The paper, titled "Reinventing Renewable Energy: Toward a Technology Strategy for Improving Security, Creating Jobs & Reducing Emissions", was released in July 2009 and identifies the challenges facing wider use of renewable energy in the U.S. It encompassed wind power, solar energy, bioenergy, geothermal energy , hydropower, tidal, wave and other ocean power, and waste-energy resources across all application sectors including electricity generation, transportation fuels, and heating and cooling applications.

"This paper represents an interim milestone in our continuing programs to bring industry, government, and institutions together to identify the requirements – in this case research and development to advance the technologies – in order to make renewable energy fully cost-competitive compared to legacy generating technologies," said Michael Eckhart, president of ACORE.


Overview | Food, Conservation & Energy Act of 2008

The Food, Conservation, and Energy Act of 2008 (P.L. 110-246, the 2008 Farm Nill) extends and expands many of the renewable energy programs originally authorized in the 2002 farm bill.

The bill also continues the emphasis on the research and development of advanced and cellulosic bioenergy authorized in the 2007 Energy Independence and Security Act (P.L. 110-140).

Here are two brief reports (as pdf downloads):

Renewable Energy Policy in the 2008 Farm Bill
Congressional Research Service | January 2009 (28-pages, 1.7 MB)

The Food, Conservation & Energy Act of 2008 | Title IX | Energy
Prepared by the U.S. Senate Committee on Agriculture, Nutrition and Forestry
May 13, 2008 | (2-page summary)


Fact Sheets

Food and crop waste: a valuable biomass feedstock

The Environmental and Energy Study Institute (EESI), of Washington, D.C., just released a brief fact sheet about the potential availability of food and crop wastes as feedstocks for biofuels.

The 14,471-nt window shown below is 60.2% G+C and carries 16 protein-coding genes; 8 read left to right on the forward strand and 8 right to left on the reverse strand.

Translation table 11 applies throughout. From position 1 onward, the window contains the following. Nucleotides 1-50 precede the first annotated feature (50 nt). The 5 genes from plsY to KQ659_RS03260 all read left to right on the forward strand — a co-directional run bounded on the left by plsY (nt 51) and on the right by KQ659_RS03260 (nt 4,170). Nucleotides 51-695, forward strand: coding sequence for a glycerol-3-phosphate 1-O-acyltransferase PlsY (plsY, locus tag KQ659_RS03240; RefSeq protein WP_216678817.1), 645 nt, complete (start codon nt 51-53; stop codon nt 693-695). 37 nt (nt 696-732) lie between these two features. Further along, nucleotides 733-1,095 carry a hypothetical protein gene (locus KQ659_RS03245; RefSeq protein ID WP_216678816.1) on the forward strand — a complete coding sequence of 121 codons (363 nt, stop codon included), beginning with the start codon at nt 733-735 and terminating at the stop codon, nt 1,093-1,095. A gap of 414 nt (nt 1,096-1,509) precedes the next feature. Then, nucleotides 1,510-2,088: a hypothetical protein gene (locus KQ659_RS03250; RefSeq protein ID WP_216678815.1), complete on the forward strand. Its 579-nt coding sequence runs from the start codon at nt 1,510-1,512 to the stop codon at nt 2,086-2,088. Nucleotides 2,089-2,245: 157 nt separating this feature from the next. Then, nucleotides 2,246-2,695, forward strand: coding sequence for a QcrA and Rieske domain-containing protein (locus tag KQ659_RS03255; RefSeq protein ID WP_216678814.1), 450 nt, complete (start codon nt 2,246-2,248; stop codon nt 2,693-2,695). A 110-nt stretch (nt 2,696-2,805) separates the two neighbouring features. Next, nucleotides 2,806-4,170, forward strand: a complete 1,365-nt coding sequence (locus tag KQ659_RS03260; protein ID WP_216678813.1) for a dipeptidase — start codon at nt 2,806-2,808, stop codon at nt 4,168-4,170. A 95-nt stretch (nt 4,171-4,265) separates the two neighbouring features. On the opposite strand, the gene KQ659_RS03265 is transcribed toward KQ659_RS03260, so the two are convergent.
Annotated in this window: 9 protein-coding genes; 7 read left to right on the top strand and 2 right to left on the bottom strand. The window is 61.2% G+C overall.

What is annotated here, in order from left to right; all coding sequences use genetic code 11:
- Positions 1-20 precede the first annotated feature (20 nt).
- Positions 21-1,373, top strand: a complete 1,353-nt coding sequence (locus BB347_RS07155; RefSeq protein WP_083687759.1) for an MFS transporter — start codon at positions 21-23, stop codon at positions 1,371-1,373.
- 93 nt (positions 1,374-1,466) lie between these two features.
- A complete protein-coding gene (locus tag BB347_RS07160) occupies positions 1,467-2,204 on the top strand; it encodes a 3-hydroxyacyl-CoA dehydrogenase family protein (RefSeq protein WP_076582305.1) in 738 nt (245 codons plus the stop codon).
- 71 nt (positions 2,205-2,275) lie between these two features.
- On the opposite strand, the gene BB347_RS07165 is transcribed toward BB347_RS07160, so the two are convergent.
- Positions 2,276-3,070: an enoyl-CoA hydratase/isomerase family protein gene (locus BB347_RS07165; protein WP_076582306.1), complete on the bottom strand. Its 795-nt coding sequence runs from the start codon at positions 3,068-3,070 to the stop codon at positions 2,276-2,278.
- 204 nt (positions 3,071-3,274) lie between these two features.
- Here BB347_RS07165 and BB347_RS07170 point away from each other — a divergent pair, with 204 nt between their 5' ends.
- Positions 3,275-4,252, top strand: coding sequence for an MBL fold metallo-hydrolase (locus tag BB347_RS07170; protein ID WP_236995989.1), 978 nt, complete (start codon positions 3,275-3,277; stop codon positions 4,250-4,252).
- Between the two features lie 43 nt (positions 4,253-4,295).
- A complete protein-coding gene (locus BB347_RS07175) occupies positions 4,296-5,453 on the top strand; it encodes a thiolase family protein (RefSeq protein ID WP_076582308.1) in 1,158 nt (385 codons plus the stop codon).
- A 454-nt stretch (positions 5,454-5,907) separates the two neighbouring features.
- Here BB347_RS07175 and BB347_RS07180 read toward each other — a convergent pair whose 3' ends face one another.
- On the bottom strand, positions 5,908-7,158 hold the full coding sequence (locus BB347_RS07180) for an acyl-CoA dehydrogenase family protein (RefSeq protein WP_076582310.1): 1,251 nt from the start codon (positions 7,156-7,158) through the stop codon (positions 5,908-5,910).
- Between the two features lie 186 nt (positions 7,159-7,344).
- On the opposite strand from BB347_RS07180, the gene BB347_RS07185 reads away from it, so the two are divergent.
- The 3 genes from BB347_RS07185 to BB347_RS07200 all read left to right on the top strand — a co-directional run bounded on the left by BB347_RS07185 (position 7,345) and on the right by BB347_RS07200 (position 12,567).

While the fact sheet wasn't meant as a comprehensive assessment, the EESI suggests further research is needed to understand and quantify the full potential of unutilized agricultural production and food wastes, particularly in light of the fact that composting firms, feed manufacturers, and other facilities currently use some of this material to produce biofuels.

Download the fact sheet . . .


Publications / White Papers

A Comparative Analysis of the Development of the United States
and European Union Biodiesel Industries

Miguel A. Carriquiry
Briefing Paper 07-BP 51
July 2007
Center for Agricultural and Rural Development
Iowa State University
Ames, Iowa 50011-1070
www.card.iastate.edu

Crop-Based Biofuel Production under Acreage Constraints
and Uncertainty

Mindy L. Baker, Dermot J. Hayes, and Bruce A. Babcock
Working Paper 08-WP 460
February 2008
Center for Agricultural and Rural Development
Iowa State University
Ames, Iowa 50011-1070
www.card.iastate.edu


Dynamics of Change in the US Food Marketing Environment

Smaller niche-market food producers have good reason to be optimistic in today’s marketplace. Increased demand for specialty food products—and consumers’ willingness to visit different retailers to get them—is creating new marketing opportunities for food producers and processors that can offer innovative merchandise designed to meet the specific needs and preferences of particular consumer segments.

A new USDA Economic Research Service publication addresses two major trends changing retail food marketing—a move toward differentiation as a marketing strategy and a simultaneous shift towards vertical integration between food suppliers and buyers. It examines the ramifications of these developments for the smaller scale food supplier and identifies strategies for remaining competitive in this environment.

Dynamics of Change in the US Food Marketing Environment - 1.9 MB pdf file


WISCONSIN WOOD PELLETS
Clean Renewable Energy for Generations

An Environmental and Economic Opportunity
Leading to Energy Independence / Presented by: Indeck Energy Services, Inc.
Copyright 2008 / Web: www.indeckenergy.com

Wisconsin Wood Pellets - 11-page pdf file